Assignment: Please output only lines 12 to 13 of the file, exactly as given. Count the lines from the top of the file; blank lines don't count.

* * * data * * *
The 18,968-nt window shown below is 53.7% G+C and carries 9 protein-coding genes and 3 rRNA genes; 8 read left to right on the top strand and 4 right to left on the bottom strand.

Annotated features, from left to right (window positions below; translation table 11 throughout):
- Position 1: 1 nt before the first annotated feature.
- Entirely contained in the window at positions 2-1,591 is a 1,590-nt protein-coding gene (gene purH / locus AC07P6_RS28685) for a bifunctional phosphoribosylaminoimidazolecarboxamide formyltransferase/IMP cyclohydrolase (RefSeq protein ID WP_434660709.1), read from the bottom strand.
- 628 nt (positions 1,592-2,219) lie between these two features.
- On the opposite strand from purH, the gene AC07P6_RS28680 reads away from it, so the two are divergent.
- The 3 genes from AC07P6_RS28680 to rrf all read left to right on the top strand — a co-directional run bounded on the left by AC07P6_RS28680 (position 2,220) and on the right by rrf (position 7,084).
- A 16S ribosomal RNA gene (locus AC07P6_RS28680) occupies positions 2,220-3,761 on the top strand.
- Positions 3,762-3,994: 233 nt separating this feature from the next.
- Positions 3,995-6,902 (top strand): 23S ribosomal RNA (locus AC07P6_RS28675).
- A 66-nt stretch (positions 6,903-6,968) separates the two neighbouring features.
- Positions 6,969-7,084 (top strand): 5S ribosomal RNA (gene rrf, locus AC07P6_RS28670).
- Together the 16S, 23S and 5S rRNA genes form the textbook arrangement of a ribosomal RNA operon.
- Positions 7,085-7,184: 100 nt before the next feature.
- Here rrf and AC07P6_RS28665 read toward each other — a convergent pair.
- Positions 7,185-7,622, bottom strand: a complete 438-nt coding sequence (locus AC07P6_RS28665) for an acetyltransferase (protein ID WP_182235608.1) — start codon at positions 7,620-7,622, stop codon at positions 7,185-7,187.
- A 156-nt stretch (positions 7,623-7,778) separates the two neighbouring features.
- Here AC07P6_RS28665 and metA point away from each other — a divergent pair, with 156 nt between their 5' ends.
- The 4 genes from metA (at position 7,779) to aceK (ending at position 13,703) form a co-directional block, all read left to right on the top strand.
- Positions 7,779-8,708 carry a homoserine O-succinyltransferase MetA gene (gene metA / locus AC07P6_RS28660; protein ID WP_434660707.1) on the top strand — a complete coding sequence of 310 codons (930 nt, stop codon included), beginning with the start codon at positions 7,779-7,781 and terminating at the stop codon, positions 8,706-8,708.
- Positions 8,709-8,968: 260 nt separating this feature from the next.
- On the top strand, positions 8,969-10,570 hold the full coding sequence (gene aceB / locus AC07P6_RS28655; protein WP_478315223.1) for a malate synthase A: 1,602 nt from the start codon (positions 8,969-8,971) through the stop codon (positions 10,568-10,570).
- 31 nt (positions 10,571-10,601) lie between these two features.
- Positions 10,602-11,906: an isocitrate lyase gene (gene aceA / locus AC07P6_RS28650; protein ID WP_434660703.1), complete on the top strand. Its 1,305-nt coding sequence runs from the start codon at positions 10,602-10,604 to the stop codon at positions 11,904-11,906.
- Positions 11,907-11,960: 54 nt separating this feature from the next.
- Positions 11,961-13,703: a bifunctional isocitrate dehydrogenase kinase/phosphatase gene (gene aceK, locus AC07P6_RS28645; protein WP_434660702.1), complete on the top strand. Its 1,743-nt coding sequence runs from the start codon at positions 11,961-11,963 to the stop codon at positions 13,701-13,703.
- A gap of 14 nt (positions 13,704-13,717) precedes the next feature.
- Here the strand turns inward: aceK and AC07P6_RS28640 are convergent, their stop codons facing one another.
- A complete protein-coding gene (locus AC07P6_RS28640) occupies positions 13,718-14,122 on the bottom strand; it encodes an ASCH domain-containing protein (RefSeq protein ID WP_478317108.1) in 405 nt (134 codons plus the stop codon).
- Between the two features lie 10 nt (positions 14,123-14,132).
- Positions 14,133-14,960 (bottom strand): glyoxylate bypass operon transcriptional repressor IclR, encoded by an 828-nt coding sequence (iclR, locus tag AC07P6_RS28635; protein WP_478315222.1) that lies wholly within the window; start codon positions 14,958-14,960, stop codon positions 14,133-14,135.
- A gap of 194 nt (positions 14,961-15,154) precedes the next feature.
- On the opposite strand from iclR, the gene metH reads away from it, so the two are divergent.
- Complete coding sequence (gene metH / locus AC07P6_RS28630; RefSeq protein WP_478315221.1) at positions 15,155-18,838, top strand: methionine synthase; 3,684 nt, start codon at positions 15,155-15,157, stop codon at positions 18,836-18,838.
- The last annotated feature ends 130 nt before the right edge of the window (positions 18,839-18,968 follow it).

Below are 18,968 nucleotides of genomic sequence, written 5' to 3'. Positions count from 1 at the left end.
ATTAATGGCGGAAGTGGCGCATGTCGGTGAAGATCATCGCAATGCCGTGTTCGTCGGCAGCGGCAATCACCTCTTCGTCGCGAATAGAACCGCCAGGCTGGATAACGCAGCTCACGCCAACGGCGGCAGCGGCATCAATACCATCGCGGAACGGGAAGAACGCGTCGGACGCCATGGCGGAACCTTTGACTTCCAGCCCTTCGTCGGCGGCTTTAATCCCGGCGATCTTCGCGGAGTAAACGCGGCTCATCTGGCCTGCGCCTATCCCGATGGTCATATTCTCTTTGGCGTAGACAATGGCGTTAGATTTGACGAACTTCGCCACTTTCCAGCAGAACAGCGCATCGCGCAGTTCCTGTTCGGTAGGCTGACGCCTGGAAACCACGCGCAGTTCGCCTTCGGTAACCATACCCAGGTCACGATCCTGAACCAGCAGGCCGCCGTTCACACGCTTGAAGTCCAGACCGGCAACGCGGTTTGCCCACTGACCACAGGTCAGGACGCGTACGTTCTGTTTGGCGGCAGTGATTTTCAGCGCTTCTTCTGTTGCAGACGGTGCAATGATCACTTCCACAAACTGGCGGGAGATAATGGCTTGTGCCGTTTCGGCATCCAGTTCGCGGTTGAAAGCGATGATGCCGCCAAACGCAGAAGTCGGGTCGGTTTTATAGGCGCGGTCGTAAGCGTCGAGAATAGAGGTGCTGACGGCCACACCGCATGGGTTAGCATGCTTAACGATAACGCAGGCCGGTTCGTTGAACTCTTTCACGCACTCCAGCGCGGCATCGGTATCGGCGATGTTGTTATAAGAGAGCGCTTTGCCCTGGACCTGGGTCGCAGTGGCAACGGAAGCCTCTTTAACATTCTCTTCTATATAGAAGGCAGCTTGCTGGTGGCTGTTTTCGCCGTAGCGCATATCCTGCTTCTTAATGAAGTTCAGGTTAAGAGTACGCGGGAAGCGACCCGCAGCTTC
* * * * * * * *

- Positions 6,969-7,084 (top strand): 5S ribosomal RNA (gene rrf, locus AC07P6_RS28670).
- Together the 16S, 23S and 5S rRNA genes form the textbook arrangement of a ribosomal RNA operon.